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Yeah, I know, like the very first post says, this one is always fun ...
But I'm serious. Emacs. Honest. Ok, maybe not for 2005 because it's only in the CVS so far, but there's a change a-brewing in that code that's poised to change the Emacs game forever:
I know, you've heard that before and yes, the old gtk-emacs was about as exciting as the many Gtk-mozilla-isms, but let me tell you, I tuned in to the CVS and started playing with the New And Improved Gtk-support in the core FSF GNU-Emacs, and it's fab gear.
Really. No, stop laughing, I'm serious. Really. It really is. No kidding. Get up off the floor, you look silly giggling like that. Really honest and truly, Gtk-Emacs is the first real advance in the state of the integrated information processing desktop in 22 years.
Goddammit, stop laughing!
Thank you. Anyway, for those of us who like this sort of thing, mark my words, this is exactly the sort of thing we like. Gtk-enabled Emacs coupled with XFCE-4 have changed my life, saved my marriage, cleared up my psoriasis and cured my hay-fever.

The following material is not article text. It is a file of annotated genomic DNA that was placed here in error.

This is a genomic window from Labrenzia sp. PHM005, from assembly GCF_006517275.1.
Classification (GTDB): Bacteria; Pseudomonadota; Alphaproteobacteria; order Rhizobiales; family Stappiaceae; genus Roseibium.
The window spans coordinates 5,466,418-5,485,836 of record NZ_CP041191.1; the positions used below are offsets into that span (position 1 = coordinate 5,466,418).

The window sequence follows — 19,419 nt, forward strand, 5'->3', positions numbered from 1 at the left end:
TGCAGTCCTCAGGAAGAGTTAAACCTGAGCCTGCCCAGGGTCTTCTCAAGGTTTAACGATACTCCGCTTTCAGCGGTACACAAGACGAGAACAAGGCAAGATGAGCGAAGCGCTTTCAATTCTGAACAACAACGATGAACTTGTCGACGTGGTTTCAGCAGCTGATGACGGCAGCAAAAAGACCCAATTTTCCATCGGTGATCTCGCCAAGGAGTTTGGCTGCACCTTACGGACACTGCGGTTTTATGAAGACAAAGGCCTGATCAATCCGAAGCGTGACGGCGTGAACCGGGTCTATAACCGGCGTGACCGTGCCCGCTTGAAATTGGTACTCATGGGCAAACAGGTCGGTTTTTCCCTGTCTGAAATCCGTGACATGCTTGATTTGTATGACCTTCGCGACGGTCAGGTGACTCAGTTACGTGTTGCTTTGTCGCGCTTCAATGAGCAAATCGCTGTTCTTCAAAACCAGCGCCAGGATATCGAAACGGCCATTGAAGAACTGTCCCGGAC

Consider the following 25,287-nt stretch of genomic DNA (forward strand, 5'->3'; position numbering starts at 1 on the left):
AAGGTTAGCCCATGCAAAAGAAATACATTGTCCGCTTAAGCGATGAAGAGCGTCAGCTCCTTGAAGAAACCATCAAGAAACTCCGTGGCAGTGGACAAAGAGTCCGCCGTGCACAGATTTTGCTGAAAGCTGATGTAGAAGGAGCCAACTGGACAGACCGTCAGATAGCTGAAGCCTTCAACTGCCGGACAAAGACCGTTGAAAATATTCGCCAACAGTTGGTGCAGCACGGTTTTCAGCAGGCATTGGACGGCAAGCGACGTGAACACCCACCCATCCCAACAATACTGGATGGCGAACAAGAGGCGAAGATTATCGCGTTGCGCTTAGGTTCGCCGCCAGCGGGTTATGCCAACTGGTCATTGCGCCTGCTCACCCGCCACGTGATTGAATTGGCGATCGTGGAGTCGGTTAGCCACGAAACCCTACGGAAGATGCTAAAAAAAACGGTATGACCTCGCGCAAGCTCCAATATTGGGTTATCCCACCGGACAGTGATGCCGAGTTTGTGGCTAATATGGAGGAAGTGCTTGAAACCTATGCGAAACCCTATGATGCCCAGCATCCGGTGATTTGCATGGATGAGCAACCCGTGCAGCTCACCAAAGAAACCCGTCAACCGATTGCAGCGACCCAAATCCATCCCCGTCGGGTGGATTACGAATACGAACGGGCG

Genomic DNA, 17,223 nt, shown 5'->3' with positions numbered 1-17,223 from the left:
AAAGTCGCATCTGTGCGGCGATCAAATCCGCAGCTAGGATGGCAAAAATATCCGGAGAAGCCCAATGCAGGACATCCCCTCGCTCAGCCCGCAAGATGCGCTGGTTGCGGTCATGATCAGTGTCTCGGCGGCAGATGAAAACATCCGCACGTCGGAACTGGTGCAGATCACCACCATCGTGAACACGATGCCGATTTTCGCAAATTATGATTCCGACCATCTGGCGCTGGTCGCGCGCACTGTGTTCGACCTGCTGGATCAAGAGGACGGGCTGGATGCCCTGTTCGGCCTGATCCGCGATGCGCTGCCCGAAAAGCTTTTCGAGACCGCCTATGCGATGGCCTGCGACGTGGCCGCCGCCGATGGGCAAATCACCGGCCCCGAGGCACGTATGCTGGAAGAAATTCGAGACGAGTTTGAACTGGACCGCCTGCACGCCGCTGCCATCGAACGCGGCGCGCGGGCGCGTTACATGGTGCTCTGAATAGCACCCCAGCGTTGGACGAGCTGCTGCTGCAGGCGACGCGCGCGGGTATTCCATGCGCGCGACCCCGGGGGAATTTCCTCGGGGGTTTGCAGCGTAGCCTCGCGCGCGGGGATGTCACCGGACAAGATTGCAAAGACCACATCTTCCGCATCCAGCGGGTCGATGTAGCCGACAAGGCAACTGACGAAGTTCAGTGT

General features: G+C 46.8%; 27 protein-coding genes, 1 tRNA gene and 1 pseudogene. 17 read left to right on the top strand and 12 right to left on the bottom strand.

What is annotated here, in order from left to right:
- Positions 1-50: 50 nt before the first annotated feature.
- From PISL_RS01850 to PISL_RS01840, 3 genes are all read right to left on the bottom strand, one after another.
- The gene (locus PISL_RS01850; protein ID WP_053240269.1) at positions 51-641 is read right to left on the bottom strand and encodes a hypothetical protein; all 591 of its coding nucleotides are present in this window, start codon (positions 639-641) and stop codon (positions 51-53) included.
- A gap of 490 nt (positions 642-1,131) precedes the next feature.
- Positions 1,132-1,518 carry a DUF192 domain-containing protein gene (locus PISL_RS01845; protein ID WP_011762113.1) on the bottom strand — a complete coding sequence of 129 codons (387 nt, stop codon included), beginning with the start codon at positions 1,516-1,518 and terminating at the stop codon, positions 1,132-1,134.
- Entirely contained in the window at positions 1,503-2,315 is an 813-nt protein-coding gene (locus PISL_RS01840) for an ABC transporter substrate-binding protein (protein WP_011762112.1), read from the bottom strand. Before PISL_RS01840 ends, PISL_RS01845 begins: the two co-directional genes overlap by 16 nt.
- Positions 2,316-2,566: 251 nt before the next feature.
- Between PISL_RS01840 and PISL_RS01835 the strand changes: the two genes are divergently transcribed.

I never really like vi for much more than editing a couple lines of a config file. I use pico in CMI and Kedit in GUI.
I have a colleagues who totally agrees with you, only we're having more and more trouble finding binary Pico packages; it's been tucked in with PINE and it seems distros like Redhat are dropping PINE from their bundles.
It's a shame, really. Damn fine little editor, easy on the eyes, easy to get non-technical people up to speed, and a breeze for anyone old enough to remember WordStar ...
Vim for CLI.
But where's Beaver? Its ultra light weight. i like that feature of tabs in that editor. Also it highlights my C codes (and a few other langs). And finally i can install it on my LFS system... unlike Gedit which requires the GNOME libs and many more stuff relating to GNOME.